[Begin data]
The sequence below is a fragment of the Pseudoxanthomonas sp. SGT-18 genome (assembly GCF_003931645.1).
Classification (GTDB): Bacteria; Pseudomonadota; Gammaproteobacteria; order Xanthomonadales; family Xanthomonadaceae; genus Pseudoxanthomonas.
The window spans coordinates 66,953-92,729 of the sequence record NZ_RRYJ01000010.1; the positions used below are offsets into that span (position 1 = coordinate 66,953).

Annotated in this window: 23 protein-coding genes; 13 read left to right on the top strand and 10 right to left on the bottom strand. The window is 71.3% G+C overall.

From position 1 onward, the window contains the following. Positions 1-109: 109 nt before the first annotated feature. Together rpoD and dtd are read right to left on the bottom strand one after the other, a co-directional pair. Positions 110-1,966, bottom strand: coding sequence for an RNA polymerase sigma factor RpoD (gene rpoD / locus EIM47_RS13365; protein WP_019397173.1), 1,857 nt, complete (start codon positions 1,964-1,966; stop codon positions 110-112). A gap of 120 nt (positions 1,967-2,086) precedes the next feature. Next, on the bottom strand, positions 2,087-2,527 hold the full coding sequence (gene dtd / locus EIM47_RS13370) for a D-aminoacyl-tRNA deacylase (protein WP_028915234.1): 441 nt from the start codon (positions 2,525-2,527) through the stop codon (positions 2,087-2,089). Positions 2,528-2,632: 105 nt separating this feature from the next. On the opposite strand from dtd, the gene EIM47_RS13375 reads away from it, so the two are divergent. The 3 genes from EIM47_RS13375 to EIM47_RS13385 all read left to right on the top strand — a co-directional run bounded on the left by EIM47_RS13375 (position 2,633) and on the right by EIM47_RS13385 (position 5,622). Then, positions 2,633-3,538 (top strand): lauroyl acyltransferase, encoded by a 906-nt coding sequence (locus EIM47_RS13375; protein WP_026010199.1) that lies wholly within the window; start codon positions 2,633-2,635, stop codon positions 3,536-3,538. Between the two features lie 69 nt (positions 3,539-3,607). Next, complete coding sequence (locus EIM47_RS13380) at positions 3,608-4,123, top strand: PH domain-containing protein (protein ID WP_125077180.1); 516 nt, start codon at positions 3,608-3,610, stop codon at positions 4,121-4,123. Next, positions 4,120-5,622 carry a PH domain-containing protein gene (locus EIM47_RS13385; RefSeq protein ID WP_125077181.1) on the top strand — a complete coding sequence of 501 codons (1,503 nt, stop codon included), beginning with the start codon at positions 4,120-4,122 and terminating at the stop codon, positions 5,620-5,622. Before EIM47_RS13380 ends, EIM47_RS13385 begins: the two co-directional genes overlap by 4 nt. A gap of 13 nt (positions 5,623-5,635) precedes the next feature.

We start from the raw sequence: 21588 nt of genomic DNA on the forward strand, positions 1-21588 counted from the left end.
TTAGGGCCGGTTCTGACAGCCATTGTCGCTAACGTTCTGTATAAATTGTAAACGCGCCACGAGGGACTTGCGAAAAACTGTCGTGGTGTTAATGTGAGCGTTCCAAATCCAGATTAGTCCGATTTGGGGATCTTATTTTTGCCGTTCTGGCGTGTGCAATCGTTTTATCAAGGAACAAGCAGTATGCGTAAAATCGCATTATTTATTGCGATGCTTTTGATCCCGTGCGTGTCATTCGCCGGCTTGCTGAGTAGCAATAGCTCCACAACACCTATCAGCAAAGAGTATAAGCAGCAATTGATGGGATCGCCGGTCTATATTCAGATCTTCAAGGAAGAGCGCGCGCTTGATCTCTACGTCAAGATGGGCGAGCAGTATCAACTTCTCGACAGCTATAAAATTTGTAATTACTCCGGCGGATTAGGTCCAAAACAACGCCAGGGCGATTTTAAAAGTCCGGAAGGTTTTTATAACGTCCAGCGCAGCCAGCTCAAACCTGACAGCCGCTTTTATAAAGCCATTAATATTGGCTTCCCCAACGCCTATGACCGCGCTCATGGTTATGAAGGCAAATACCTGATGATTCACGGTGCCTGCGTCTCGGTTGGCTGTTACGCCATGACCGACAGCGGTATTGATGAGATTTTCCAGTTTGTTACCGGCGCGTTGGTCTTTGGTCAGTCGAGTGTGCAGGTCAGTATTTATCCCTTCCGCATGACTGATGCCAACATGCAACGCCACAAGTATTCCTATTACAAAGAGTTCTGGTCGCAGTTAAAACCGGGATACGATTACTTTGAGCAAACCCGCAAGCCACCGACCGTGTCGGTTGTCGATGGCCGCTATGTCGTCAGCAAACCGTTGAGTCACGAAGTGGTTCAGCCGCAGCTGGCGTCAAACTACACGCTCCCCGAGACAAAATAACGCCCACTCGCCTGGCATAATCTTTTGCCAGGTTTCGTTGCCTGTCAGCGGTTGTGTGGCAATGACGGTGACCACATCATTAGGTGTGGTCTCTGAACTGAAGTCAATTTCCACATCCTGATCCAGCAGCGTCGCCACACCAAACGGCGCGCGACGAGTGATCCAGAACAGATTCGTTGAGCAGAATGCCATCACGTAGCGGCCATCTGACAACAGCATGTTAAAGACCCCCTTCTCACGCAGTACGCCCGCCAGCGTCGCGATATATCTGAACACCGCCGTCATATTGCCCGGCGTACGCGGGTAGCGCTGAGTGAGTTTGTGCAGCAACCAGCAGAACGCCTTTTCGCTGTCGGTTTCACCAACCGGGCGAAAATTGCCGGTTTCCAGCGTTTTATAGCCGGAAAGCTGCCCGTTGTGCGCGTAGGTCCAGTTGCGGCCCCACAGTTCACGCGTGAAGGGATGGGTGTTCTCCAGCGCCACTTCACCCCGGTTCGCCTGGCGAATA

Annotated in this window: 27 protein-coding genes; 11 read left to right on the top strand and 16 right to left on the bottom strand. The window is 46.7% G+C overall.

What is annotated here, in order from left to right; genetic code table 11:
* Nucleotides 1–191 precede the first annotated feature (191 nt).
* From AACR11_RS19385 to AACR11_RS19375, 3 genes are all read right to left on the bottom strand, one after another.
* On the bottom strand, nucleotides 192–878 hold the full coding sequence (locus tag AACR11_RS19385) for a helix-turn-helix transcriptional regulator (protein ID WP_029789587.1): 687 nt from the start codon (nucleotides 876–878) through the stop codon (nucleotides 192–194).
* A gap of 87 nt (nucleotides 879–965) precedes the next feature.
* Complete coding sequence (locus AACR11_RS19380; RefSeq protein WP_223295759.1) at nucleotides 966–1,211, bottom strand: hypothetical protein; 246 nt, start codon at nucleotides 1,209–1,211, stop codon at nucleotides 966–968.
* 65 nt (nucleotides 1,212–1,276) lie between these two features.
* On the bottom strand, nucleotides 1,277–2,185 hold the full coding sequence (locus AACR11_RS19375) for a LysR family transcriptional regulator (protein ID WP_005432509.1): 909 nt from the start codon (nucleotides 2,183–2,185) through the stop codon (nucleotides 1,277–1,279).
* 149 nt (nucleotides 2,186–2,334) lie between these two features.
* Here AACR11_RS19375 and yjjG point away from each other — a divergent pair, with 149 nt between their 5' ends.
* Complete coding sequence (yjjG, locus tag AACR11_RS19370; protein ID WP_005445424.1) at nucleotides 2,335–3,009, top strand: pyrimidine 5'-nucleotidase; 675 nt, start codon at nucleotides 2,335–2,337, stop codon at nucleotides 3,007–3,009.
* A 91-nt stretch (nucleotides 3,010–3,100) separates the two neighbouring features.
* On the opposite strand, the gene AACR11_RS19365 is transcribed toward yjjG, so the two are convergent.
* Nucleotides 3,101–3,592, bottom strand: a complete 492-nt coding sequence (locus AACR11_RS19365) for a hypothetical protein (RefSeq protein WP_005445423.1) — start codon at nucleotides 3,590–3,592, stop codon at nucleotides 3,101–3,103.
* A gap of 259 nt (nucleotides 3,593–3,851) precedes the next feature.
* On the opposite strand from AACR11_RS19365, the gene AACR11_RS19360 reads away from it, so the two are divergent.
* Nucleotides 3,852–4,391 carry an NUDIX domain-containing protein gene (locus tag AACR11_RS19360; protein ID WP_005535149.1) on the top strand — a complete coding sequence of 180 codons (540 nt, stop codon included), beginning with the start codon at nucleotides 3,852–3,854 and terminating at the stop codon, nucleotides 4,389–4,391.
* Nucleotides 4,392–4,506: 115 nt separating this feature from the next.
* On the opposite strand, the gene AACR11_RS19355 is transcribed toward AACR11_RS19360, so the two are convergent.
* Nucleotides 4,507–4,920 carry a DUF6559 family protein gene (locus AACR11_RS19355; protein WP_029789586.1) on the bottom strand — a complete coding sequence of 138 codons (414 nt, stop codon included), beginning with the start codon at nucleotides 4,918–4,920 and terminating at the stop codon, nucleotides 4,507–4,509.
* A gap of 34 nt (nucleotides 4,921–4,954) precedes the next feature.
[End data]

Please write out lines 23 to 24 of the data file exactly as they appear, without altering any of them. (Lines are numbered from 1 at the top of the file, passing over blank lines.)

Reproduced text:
* A gap of 259 nt (nucleotides 3,593–3,851) precedes the next feature.
* On the opposite strand from AACR11_RS19365, the gene AACR11_RS19360 reads away from it, so the two are divergent.